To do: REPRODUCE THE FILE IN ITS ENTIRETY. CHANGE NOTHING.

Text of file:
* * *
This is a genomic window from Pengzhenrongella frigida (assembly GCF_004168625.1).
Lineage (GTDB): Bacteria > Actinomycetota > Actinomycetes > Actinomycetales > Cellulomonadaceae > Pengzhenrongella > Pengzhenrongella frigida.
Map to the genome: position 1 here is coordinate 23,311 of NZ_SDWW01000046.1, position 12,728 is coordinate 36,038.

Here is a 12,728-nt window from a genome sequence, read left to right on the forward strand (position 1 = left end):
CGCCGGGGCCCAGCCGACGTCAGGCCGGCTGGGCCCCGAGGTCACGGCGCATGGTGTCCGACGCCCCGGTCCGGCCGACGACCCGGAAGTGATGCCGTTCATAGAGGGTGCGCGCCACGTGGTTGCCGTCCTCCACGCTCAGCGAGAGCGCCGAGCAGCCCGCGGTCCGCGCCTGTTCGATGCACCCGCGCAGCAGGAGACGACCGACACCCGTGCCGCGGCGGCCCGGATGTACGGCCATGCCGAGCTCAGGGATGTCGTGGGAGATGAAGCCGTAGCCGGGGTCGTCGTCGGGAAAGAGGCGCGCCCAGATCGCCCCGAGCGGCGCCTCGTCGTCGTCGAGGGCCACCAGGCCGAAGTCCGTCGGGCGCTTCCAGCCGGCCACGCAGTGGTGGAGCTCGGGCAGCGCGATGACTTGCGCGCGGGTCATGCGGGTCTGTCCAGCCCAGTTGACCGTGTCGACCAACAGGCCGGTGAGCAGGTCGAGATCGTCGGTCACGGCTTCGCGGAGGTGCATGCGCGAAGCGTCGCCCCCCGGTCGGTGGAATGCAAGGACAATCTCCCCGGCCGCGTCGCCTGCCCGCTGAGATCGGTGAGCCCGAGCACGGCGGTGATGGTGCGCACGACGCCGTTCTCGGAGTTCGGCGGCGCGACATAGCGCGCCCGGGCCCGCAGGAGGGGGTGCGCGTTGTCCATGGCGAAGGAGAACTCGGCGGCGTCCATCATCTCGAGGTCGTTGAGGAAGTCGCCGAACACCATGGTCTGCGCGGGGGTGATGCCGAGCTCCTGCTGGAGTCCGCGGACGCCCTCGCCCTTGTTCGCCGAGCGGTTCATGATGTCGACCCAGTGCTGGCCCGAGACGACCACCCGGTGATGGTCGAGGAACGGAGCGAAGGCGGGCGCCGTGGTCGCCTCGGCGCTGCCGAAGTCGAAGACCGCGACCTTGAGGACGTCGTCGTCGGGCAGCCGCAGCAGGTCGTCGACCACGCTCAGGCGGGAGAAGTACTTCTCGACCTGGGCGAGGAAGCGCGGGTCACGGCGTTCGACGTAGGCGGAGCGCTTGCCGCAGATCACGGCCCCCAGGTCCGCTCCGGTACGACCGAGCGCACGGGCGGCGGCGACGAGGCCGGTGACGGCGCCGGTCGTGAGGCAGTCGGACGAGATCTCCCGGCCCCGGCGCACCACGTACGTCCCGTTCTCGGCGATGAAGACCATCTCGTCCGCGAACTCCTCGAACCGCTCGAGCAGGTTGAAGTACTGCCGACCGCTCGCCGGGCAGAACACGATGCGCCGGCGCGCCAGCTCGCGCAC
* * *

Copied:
This is a genomic window from Pengzhenrongella frigida (assembly GCF_004168625.1).
Lineage (GTDB): Bacteria > Actinomycetota > Actinomycetes > Actinomycetales > Cellulomonadaceae > Pengzhenrongella > Pengzhenrongella frigida.
Map to the genome: position 1 here is coordinate 23,311 of NZ_SDWW01000046.1, position 12,728 is coordinate 36,038.

Here is a 12,728-nt window from a genome sequence, read left to right on the forward strand (position 1 = left end):
CGCCGGGGCCCAGCCGACGTCAGGCCGGCTGGGCCCCGAGGTCACGGCGCATGGTGTCCGACGCCCCGGTCCGGCCGACGACCCGGAAGTGATGCCGTTCATAGAGGGTGCGCGCCACGTGGTTGCCGTCCTCCACGCTCAGCGAGAGCGCCGAGCAGCCCGCGGTCCGCGCCTGTTCGATGCACCCGCGCAGCAGGAGACGACCGACACCCGTGCCGCGGCGGCCCGGATGTACGGCCATGCCGAGCTCAGGGATGTCGTGGGAGATGAAGCCGTAGCCGGGGTCGTCGTCGGGAAAGAGGCGCGCCCAGATCGCCCCGAGCGGCGCCTCGTCGTCGTCGAGGGCCACCAGGCCGAAGTCCGTCGGGCGCTTCCAGCCGGCCACGCAGTGGTGGAGCTCGGGCAGCGCGATGACTTGCGCGCGGGTCATGCGGGTCTGTCCAGCCCAGTTGACCGTGTCGACCAACAGGCCGGTGAGCAGGTCGAGATCGTCGGTCACGGCTTCGCGGAGGTGCATGCGCGAAGCGTCGCCCCCCGGTCGGTGGAATGCAAGGACAATCTCCCCGGCCGCGTCGCCTGCCCGCTGAGATCGGTGAGCCCGAGCACGGCGGTGATGGTGCGCACGACGCCGTTCTCGGAGTTCGGCGGCGCGACATAGCGCGCCCGGGCCCGCAGGAGGGGGTGCGCGTTGTCCATGGCGAAGGAGAACTCGGCGGCGTCCATCATCTCGAGGTCGTTGAGGAAGTCGCCGAACACCATGGTCTGCGCGGGGGTGATGCCGAGCTCCTGCTGGAGTCCGCGGACGCCCTCGCCCTTGTTCGCCGAGCGGTTCATGATGTCGACCCAGTGCTGGCCCGAGACGACCACCCGGTGATGGTCGAGGAACGGAGCGAAGGCGGGCGCCGTGGTCGCCTCGGCGCTGCCGAAGTCGAAGACCGCGACCTTGAGGACGTCGTCGTCGGGCAGCCGCAGCAGGTCGTCGACCACGCTCAGGCGGGAGAAGTACTTCTCGACCTGGGCGAGGAAGCGCGGGTCACGGCGTTCGACGTAGGCGGAGCGCTTGCCGCAGATCACGGCCCCCAGGTCCGCTCCGGTACGACCGAGCGCACGGGCGGCGGCGACGAGGCCGGTGACGGCGCCGGTCGTGAGGCAGTCGGACGAGATCTCCCGGCCCCGGCGCACCACGTACGTCCCGTTCTCGGCGATGAAGACCATCTCGTCCGCGAACTCCTCGAACCGCTCGAGCAGGTTGAAGTACTGCCGACCGCTCGCCGGGCAGAACACGATGCGCCGGCGCGCCAGCTCGCGCAC